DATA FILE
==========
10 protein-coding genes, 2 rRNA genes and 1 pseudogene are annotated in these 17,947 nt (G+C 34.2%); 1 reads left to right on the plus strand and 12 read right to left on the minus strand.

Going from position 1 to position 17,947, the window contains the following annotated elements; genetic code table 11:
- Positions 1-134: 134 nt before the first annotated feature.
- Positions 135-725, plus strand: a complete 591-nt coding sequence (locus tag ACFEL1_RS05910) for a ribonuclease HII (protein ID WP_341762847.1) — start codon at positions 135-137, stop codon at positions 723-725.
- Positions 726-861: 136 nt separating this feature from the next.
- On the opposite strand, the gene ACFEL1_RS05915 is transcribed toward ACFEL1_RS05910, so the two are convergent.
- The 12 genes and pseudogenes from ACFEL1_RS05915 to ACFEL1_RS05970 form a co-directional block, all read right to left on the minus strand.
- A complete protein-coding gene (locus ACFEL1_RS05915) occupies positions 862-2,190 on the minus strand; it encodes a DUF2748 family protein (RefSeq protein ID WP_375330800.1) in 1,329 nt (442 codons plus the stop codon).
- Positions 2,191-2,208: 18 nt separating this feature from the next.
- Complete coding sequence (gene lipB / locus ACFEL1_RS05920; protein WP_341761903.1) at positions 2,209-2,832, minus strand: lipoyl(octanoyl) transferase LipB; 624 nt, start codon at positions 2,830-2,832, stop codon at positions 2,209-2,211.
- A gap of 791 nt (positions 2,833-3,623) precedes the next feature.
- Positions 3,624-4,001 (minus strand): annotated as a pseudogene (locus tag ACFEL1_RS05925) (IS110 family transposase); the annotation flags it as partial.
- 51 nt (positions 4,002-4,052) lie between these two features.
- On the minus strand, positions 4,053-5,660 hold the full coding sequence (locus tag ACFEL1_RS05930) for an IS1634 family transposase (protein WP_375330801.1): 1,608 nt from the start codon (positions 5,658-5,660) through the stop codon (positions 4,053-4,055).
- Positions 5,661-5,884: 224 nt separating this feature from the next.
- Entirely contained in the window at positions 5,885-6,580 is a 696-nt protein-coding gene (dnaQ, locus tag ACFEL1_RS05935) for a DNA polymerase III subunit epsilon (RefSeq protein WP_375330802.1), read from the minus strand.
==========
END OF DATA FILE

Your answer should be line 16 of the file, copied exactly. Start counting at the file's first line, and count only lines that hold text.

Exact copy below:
- Entirely contained in the window at positions 5,885-6,580 is a 696-nt protein-coding gene (dnaQ, locus tag ACFEL1_RS05935) for a DNA polymerase III subunit epsilon (RefSeq protein WP_375330802.1), read from the minus strand.